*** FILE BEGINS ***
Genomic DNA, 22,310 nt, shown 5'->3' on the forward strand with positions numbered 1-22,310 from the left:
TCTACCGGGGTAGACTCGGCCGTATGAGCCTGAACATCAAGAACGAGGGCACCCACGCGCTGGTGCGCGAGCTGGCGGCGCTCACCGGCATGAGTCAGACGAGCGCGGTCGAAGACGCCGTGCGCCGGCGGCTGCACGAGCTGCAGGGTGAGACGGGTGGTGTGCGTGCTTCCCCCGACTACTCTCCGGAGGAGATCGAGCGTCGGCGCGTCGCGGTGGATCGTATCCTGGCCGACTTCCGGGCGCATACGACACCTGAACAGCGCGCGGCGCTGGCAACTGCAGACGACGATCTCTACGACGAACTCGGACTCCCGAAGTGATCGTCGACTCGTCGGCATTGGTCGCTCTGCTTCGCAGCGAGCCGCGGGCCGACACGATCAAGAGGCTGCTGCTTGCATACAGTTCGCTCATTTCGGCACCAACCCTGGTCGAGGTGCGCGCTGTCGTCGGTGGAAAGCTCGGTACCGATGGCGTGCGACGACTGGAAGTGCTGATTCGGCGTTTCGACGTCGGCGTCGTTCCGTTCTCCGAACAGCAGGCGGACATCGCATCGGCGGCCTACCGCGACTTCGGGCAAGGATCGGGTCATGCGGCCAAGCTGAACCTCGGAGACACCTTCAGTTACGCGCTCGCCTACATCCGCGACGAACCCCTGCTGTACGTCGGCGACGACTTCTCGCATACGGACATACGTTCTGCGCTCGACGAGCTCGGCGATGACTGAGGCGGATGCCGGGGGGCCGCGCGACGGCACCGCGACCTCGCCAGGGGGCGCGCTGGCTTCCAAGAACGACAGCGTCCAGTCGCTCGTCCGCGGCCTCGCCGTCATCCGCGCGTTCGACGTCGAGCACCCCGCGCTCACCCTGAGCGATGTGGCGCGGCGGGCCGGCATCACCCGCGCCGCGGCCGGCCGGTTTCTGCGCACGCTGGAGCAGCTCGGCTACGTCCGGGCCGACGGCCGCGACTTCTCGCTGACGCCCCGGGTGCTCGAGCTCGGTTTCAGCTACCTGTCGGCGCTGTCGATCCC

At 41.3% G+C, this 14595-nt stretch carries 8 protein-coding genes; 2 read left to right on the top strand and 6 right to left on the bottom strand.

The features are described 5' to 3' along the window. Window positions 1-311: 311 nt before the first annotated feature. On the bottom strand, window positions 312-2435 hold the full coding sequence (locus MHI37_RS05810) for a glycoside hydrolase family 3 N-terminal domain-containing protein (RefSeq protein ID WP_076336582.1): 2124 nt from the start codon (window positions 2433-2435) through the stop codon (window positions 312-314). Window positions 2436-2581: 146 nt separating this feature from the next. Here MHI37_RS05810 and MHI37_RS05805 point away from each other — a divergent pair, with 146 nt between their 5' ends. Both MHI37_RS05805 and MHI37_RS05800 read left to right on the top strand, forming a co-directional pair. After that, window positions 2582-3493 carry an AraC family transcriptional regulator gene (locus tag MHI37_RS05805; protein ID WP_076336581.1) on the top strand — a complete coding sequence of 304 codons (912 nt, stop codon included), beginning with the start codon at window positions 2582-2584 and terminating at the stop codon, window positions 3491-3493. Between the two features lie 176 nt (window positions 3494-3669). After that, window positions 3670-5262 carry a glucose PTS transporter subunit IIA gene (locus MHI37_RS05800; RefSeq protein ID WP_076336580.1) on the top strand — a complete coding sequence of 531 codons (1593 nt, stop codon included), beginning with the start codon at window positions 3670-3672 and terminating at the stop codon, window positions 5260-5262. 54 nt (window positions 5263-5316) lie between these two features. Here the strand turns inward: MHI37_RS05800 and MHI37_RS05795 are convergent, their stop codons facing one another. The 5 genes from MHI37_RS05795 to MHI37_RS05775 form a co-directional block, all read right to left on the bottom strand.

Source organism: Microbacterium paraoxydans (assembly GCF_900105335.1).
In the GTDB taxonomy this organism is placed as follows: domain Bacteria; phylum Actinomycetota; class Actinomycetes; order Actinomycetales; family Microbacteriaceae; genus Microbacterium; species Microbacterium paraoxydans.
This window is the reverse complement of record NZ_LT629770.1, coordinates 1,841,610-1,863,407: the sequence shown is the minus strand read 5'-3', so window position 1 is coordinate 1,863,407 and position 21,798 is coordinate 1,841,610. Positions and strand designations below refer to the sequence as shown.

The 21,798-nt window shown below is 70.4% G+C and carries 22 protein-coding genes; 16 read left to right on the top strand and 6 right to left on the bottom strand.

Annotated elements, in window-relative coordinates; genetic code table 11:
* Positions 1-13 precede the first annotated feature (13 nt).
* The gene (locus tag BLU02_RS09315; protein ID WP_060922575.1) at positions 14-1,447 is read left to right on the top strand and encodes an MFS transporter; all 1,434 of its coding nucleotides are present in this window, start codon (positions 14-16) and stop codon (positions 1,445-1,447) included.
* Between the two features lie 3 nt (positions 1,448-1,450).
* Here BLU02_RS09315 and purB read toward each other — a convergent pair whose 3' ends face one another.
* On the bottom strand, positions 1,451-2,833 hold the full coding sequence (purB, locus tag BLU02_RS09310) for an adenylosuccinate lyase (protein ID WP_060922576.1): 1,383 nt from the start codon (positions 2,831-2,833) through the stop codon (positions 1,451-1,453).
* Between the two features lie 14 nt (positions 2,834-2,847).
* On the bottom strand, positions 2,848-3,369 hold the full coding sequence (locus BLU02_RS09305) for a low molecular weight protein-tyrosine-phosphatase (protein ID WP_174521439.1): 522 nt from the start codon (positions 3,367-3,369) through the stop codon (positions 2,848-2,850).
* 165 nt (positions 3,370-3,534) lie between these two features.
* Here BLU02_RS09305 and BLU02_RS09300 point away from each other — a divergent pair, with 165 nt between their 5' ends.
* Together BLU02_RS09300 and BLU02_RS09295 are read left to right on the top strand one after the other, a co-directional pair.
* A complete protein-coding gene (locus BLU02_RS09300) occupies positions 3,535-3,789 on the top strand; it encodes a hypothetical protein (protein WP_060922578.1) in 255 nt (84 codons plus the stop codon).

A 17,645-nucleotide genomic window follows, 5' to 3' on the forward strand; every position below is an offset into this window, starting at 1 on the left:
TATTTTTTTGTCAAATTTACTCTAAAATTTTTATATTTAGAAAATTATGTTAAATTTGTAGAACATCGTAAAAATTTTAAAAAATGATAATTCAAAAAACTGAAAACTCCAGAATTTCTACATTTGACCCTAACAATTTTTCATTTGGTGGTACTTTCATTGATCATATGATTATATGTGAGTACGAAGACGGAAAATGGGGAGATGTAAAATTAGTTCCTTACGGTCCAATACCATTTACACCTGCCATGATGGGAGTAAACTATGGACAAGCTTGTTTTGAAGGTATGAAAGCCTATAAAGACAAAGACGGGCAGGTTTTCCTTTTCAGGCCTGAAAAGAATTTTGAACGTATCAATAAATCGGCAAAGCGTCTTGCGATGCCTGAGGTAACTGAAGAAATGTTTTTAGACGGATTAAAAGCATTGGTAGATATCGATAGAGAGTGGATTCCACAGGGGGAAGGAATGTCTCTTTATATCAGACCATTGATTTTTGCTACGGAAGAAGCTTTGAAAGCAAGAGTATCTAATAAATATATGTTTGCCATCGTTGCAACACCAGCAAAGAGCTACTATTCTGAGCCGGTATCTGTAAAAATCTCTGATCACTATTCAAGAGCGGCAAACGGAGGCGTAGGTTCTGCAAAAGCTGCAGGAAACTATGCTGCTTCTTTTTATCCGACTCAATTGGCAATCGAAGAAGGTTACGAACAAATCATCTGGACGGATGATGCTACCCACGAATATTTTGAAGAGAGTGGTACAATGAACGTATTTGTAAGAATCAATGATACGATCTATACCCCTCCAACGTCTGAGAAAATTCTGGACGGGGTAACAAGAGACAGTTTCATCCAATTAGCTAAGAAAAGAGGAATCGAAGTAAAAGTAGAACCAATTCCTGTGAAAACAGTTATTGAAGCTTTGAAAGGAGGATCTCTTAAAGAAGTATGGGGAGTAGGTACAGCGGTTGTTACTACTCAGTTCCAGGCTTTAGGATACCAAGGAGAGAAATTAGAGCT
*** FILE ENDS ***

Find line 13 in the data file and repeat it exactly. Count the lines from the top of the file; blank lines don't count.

* Here BLU02_RS09315 and purB read toward each other — a convergent pair whose 3' ends face one another.